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NPA threatens to revoke port concession agreements of five terminals

The Nigerian Ports Authority (NPA) has threatened revocation of the concession agreements of five terminal operators following decaying infrastructure.

Managing Director of the NPA, Mohammed Bello-Koko who disclosed this, told newsmen at the weekend that the NPA had placed all operators at the nation’s seaports under surveillance for action to their obligations captured in the port concession agreement.

The Federal Government, from 2005 to 2006, entered into a concession pact for several bulk, break-bulk and container terminals, partly on a competitive basis (13 terminals) and partly through negotiation (12 terminals).

Bello-Koko also said that the affected terminal operators had been granted six-month grace to fulfil all conditions for renewal.

He noted that the introduction of the Infrastructure Concession Regulatory Commission (ICRC) Act meant that the renewal of concession agreements for terminal operators was no longer untidily done.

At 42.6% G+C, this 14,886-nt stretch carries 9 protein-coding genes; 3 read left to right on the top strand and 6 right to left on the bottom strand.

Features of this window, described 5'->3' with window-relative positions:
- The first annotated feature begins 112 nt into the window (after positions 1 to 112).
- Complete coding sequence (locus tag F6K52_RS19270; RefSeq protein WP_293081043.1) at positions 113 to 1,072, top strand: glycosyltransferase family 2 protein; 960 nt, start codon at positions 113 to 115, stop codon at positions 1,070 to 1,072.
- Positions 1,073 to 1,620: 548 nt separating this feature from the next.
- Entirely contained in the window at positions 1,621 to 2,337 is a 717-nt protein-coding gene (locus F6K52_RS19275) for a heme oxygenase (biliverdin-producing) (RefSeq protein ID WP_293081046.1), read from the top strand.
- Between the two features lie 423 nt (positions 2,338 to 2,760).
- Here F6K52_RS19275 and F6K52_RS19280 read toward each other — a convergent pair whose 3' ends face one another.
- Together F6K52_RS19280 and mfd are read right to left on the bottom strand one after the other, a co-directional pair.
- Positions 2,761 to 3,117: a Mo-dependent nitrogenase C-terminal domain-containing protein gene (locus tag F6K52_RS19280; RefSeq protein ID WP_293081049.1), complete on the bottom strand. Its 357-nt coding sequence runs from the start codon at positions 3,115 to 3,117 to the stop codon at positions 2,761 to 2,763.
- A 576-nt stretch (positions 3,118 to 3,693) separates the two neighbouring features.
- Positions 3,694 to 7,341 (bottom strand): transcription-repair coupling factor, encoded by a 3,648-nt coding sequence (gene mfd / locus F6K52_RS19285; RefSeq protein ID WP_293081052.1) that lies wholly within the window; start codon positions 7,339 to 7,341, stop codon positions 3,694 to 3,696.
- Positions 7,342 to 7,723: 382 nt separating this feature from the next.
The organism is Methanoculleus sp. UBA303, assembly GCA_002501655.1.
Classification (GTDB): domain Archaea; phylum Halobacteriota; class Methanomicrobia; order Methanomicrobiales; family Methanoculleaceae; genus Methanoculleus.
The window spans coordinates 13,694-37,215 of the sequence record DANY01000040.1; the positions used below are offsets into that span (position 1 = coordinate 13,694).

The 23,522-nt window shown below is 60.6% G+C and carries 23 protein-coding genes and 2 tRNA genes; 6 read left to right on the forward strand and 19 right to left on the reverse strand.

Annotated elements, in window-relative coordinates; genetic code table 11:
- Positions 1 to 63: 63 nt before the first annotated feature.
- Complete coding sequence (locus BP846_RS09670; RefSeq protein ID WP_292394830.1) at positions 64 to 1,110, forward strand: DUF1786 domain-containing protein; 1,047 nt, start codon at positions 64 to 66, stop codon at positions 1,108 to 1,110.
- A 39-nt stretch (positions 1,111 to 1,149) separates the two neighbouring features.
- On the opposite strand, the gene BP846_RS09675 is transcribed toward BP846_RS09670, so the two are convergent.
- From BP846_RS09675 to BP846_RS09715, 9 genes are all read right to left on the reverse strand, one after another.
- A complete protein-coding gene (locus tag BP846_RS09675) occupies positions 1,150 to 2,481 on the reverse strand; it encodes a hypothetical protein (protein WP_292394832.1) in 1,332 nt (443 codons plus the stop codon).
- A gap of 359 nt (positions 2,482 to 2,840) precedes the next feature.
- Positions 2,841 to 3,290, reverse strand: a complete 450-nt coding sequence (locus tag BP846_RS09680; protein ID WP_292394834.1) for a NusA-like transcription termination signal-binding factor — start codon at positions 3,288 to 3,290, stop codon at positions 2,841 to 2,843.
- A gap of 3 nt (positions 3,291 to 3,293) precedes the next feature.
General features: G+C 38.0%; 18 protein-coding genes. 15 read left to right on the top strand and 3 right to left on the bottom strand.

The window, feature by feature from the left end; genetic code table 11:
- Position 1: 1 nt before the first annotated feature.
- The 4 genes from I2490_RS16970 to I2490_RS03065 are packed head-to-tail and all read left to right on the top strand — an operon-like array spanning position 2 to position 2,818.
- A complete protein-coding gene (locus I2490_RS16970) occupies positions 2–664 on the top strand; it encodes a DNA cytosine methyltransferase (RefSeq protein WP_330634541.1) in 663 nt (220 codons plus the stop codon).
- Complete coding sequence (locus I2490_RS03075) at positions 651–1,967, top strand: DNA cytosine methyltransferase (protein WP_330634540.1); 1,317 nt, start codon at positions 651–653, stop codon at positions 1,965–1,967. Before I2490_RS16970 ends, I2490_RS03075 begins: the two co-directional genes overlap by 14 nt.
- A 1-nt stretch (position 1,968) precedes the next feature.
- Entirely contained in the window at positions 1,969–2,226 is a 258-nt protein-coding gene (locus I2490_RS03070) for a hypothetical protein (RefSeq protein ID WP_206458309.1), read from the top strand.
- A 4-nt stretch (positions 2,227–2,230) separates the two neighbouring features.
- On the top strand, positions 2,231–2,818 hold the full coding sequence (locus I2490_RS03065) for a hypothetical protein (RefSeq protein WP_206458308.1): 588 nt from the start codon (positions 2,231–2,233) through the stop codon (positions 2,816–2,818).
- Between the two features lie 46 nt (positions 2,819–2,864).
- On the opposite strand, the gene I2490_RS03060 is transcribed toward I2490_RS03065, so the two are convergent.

The NPA boss said: “At Tin-Can Island Port, we all know what is happening there. The port is practically collapsing. We need to focus our budget on the rehabilitation of those quay walls at the Tin-Can Port. We have taken a holistic review of decaying infrastructure at our ports, and have decided that it is very important that we rehabilitate Tin Can and Apapa ports.

“What we have done is to start talking to lending agencies, even though we don’t intend to lend. We are asking the terminal operators that have operated these ports for about 10 to 15 years how much money are they going to invest in them? We are asking some of them that their leases have expired, how much will they be investing in the ports?”

“For us to renew these concession agreements that have expired, about five of them, we need to have a categorical commitment from the affected terminal operators on the development of these port terminals. If the terminal operators cannot give us such commitment, then we either give the terminals to someone else or go and borrow money to rehabilitate them,” he added.

Bello-Koko stated that because of the terminal operators’ financial interest, they do not want NPA to re-construct the affected port terminal.

“We have had interest from the World Bank, IFC, Afri-Exim Bank and others. Surprisingly, it was the World Bank that actually gave money to the NPA to construct part of Apapa Port so many years ago.

The World Bank has come again to tell us that if we need funding, they will give it to us,” he added.

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